Ted Cruz won the Iowa caucuses the old-fashioned way: he earned it.

Employing a sophisticated, expansive ground game that overwhelmed the efforts of his competitors, the Cruz turnout machine was something to behold.

The candidate visited all 99 Iowa counties.  He had a captain in all 1,681 precincts.  And he used an extensive network of churches and pastors to identify his supporters and then get them to the caucuses last night.

In the last few days of the campaign, he had 12,000 volunteers knocking on 2,000 doors and making more than 20,000 calls every day.

He out-worked, out-hustled, out-thought, and eventually out-maneuvered all of the other candidates.  It was a spectacular example of retail politics at its finest.

CNN:

"When he started this thing, he was nowhere," said GOP pollster Frank Luntz, standing on a chair as an overflow Cruz crowd surrounded him in Ames. "I would use this campaign to teach others how to run a race."

Monday morning, the Texan's campaign bus ambled to a basketball court in this Greene County town along the Raccoon River to pay heed to Iowa's most revered custom: the "Full Grassley," or the pledge to visit all 99 counties, named for Sen. Chuck Grassley.

"Whatever campaign techniques were used by the campaign that has won, maybe this was the year for that," said Jeff Kaufmann, the state's GOP chair. "But I don't think retail politics, building a political machine and doing all 99 counties is every going to be out of date in this state."

Trump spent a total of two nights in Iowa hotels, jetting in and out on a private plane for a rally every few days. Rubio blanketed the state in television ads, seeing campaign events as not as efficient a use of time as a Fox News hit or a super PAC media buy. Cruz aides stress that they layered a serious data and paid media campaign onto the infrastructure, but the bedrock of Cruz's bid here was a strategy that was more timeworn than innovative.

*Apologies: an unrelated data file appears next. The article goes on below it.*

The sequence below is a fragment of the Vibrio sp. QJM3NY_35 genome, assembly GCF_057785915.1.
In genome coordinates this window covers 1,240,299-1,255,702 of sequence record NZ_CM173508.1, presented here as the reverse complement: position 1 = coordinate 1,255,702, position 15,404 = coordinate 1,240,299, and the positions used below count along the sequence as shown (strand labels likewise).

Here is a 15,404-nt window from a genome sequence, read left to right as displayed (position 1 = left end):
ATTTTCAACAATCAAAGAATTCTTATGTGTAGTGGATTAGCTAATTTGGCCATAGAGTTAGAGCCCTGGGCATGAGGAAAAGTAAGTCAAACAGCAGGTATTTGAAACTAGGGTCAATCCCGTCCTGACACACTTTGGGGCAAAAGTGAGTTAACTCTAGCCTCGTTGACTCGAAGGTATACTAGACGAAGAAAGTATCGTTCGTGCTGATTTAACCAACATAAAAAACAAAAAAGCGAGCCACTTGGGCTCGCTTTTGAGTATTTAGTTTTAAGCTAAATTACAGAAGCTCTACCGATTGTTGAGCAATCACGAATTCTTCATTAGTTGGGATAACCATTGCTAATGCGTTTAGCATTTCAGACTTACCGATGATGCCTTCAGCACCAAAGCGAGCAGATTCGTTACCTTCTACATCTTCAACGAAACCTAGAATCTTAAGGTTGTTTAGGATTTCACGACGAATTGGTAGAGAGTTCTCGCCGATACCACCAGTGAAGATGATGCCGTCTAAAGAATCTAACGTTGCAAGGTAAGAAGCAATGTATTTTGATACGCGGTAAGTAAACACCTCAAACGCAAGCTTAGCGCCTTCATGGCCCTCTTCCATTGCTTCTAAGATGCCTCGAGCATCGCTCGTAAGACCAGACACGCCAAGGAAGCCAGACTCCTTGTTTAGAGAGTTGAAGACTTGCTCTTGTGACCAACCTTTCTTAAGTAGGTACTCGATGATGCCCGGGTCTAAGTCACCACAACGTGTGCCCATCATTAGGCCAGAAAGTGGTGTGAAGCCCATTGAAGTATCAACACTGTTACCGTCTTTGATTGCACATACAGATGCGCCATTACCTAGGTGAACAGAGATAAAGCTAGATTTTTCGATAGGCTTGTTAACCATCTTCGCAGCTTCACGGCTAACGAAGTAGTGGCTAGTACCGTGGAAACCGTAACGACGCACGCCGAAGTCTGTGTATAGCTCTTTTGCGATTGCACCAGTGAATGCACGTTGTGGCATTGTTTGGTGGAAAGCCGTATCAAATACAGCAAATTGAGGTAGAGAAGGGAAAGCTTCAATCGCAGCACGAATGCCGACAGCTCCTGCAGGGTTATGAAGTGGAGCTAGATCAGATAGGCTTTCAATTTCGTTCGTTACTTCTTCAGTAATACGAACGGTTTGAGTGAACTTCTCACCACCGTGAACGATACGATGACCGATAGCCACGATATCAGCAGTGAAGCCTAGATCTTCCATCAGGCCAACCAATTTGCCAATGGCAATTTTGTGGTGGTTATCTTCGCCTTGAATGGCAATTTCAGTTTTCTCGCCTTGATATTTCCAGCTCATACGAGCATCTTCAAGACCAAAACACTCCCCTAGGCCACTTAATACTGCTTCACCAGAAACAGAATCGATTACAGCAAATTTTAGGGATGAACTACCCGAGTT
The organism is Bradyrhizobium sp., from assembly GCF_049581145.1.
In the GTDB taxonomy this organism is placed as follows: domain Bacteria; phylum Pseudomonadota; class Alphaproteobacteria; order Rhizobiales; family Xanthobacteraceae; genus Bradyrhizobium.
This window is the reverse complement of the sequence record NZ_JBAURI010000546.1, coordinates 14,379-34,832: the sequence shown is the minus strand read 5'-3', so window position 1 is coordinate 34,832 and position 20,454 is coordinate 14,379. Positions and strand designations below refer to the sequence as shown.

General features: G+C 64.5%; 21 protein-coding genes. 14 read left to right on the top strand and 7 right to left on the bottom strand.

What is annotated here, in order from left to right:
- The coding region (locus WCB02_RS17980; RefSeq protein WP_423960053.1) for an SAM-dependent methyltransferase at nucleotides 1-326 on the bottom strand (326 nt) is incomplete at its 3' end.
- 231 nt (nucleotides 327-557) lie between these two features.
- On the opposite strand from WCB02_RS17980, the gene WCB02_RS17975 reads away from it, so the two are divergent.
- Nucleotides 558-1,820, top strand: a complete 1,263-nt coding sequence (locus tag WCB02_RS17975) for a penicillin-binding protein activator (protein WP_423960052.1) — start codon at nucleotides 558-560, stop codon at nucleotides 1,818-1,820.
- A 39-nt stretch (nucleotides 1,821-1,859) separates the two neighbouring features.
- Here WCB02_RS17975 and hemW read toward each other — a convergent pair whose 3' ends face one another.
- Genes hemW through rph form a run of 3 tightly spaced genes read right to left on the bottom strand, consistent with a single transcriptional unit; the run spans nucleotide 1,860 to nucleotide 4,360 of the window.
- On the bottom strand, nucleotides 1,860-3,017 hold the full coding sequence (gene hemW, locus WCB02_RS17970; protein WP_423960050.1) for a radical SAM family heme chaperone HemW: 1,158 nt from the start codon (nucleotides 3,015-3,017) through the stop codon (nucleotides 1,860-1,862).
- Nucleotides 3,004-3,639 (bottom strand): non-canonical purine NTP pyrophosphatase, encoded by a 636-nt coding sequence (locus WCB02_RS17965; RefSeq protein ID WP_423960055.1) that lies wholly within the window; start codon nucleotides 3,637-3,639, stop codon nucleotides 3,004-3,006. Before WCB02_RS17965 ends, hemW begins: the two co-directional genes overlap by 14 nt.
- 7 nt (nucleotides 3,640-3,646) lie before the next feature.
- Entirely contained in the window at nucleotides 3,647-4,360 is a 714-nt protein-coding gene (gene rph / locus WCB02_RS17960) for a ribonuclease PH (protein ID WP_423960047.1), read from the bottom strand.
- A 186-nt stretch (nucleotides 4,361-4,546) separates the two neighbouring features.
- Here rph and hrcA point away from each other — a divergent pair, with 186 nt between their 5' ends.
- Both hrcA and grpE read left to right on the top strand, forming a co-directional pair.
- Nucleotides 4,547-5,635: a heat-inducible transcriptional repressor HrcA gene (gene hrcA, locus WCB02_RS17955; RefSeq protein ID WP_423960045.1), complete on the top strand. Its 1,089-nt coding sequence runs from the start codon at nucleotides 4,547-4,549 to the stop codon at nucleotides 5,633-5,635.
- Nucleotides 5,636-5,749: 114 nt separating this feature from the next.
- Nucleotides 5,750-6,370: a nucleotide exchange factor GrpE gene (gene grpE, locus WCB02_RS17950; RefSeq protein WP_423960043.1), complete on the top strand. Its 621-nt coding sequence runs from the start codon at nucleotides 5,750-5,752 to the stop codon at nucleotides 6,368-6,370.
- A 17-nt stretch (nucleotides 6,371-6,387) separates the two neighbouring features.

Visiting every corner of Iowa doesn't guarantee anything, however. Mick Huckabee and Rick Santorum, who won the 2008 and 2012 GOP caucuses, respectively, barnstormed the state and came away at the bottom of the pack. Huckabee dropped out before the night was over.

"It will say as much about the process as it does about the outcome," said Joseph McReynolds, a Cruz fundraiser and activist, as he observed his candidate work a tiny town two days before voting.

Up to the final hours in Iowa, Cruz's team maintained a sense of serenity, believing that the outcome's fate was largely out of their hands. Their voters would turn out. The big question that would decide the race was whether Trump's would -- and that was not in the Cruz campaign's control.

Can he duplicate the effort in New Hampshire?  The last two Iowa winners – Rick Santorum and Mike Huckabee – failed to capitalize on their success in Iowa to take New Hampshire.  Conventional wisdom points to the Granite State being far more secular and more moderately conservative than other states. 

But Cruz has generated an enthusiasm on the right that neither Huckabee or Santorum was able to do.  His support extends far beyond the evangelical community to more libertarian-minded voters, as well as fiscal hawks.  There are plenty of both in New Hampshire, and the blitz of free media Cruz will get this week will help solidify his position as the major alternative to Donald Trump.

The turnout overall was tremendous in Iowa – a record 182,000 Iowans voted, with 40% attending their first caucus.  That smashed the previous record set in 2012 of 122,000 caucus-goers.  We'll see if that enthusiasm extends to the primaries, but given the closeness of the race, it won't be a surprise if it does.